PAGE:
"Do you have to make so much noise?" Elizabeth scoffed as she came to a halt. "Honestly, they can properly hear you over by those smelly old horses!" Trevor only laughed at this and shot the steam lorry a smile.

"It's lovely to see you as well Elizabeth," the traction engine retorted. Elizabeth's expression suddenly softened, and an almost apologetic look appeared in her eyes that Trevor had never seen before. He imagined she was shaken about everything that had happened to her and Madge yesterday, though good news had come in that Madge's driver was recovering in hospital and Madge would easily be repaired within a fortnight.

"I am sorry for mocking you yesterday," she whispered, looking down in shame. "Your plan with holding the bridge up probably saved my life, so I promise never to point out how old, slow and rusted you are again."

"I'll take that as a compliment," Trevor said, bursting into laughter once more, but it lasted only a few seconds. Two figures had emerged from Elizabeth's, talking amongst themselves at first but then turning towards the traction engine with smiles on their face.

"Well Elizabeth," the Vicar said with a wide grin on his face, "Trevor won't be old and rusted for much longer. I have just been speaking to several local businessmen and Jack Parker, our event organizer, and we have arranged enough money from personal donations, fundraising throughout today and by using a share of the stall fee, to go towards paying for your repairs."

"Really?" Trevor asked, completely taken aback. "I thought that it was going to have very expensive?"

"Some people are very generous," Fred said with a booming laugh. "Your heroics yesterday with saving Edward's train balance out what happened with those taxis. For a little while yesterday, I was beginning to doubt you there Trevor, wondering how much longer I could keep you going. And then you just went and blew me away by saving the day that I knew it didn't matter what your used by date is, I will keep you going for a few decades later!" Trevor blushed with embarrassment: Fred usually kept his emotions to himself, and it was overwhelming to receive such high and kind praise from him. The traction engine wasn't sure what to say: after getting an apology out of Elizabeth and news that he was getting repaired, too many things were bouncing around inside his rusted old frame.

"I think you've knocked all the words right out of him," Edward said, setting off another chorus of laughter that managed to soften his mood.

"Thank you sir… I can't think you enough for giving me this chance," Trevor said in his most humble voice. "Yesterday, I felt like I was ready for the scrap heap and that I had to prove myself why you should keep me around. But when I came across that bridge, I knew that there were others that I needed to focus on and thoughts on my own gain went straight out of my mind. I should really be lucky that you have kept me around this long, and the fact you are willing to keep me around a bit longer means the world."

"I hope they fix you well enough that you'll be around for more than a bit," the Vicar joked. "But you are welcome Trevor, and I hope you know that this orchard will never be the same without you."

"And the Fete is not the same without its star attraction," Elizabeth said slyly, suddenly moving forwards. Trevor was confused as he looked down and saw a large chain and hook dangled from her back bumper. A whistle suddenly sounded, and the traction engine looked up and gasped: there was George, trundling towards them with an unnatural grin on his face, a grey trailer rattling behind.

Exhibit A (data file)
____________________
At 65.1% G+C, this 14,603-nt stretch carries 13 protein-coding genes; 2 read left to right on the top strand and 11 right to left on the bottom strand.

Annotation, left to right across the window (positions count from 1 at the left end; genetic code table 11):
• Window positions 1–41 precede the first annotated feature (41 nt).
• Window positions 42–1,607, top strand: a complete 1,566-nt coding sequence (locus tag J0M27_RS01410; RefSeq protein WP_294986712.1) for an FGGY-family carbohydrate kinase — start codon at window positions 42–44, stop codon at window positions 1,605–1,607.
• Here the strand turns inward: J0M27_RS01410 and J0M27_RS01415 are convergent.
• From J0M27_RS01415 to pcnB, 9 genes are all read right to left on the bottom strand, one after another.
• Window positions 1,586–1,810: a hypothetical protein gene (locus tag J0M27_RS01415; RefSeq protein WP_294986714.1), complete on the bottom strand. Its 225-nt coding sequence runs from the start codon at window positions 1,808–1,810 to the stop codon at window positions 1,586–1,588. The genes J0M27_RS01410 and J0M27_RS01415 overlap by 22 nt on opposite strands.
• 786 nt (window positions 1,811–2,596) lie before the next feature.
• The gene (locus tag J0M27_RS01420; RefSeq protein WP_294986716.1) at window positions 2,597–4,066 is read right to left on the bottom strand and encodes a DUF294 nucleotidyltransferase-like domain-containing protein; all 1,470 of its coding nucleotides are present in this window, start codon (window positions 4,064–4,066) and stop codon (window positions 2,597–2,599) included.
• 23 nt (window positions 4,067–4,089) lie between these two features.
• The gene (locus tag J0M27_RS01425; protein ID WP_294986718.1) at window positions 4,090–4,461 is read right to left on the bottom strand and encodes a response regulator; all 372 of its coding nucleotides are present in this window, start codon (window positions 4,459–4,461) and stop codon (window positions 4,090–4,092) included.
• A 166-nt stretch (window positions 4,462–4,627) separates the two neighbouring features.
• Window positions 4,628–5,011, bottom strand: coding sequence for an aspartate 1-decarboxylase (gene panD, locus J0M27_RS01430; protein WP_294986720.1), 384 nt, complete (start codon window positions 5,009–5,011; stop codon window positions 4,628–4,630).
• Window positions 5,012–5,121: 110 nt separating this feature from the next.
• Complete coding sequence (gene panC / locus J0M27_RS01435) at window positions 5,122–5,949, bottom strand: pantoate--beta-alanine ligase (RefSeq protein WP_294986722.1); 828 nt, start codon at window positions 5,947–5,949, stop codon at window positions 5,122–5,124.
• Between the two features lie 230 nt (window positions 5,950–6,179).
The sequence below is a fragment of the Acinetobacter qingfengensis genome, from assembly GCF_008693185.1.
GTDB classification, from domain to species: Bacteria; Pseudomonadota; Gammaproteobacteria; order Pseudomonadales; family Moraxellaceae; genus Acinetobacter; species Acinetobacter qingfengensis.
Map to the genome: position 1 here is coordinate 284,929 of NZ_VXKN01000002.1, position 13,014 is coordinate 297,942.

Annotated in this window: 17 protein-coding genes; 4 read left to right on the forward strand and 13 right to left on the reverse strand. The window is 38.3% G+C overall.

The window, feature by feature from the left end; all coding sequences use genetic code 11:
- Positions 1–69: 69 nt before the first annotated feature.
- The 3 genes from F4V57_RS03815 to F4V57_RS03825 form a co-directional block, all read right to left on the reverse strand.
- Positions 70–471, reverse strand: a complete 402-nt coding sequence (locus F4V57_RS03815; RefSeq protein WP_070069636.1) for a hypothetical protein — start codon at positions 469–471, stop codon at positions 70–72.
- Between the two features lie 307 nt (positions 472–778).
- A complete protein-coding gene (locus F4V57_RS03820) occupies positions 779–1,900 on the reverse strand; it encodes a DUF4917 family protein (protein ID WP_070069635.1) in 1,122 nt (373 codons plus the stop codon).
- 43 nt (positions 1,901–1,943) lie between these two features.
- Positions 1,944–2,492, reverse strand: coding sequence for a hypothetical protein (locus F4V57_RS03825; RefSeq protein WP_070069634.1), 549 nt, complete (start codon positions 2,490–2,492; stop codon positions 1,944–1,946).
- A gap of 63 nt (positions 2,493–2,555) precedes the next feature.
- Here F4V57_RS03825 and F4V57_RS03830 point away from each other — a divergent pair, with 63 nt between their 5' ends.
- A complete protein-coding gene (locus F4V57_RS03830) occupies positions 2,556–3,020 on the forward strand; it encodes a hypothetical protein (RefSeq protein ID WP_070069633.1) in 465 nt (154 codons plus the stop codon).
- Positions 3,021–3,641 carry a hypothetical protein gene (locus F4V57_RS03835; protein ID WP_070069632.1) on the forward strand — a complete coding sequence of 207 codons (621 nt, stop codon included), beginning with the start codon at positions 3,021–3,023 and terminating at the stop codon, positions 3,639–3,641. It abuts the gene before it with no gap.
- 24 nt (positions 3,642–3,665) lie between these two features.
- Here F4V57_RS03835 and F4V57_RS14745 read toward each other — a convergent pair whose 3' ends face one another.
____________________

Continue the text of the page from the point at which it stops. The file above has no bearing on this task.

"A gift from Sodor Building Incorporated for what you did yesterday," George cried out. Trevor was completely taken aback and couldn't even think of what to say. He merely let Fred attach the hook to his front axle, and then attach the trailer once George had come around. Then, with a loud whistle from Edward to set them off, Elizabeth began to tow the traction engine around the field.

It was one of the happiest days of Trevor's life. Once the horse show was over, the children poured out in delight to see him in action, not even noticing the lorry pulling along. The trailer wasn't that nice, but it had been cleaned and could seat a dozen children and their parents in. Their cries and shouts of delight were like music to Trevor, and he savoured the familiar flash of cameras as his photo was snapped. Many people said it was the surprise delight of the Fete, and there were talks of doing a spread once Trevor was fixed about what had occurred.

Trevor the Traction Engine slept well that night. It had been many years since he had been rescued from scrap, but never had he felt as happy and as grand as he had that day. He hadn't intended for it to turn out this way, but his wish had been granted whether he had asked for it or not, and Trevor couldn't have been happier. His friends were safe, the threat of Daniel was gone, the Fete had been a success and he was finally going to get his repairs. And, best of all, Trevor had managed to take a version of his cart.

"I wonder how next year's will turn out," Trevor whispered to himself. "And the next… and the next… and the next…." He smiled softly, and glanced up at the stars and the shining moon above. Scrap had never looked so far away, and Trevor hoped to stay around for many decades yet. He loved his friends, his loved his job, he loved taking the children around the orchard, and he loved simply being able to move, and he would never let anything take that thought away.

And after that, Trevor never had another restless night.

That was the last chapter. I hope you all enjoyed the story. Sorry for the updating delays compared to my previous holiday specials. I am considering doing a Halloween themed one, but nothing final yet. I had fun writing this story and telling a tale about everyone's favourite traction engine, and I look forward to revisiting the Sodor roadways again to look into Trevor, Elizabeth, Madge and all the other vehicles at another point!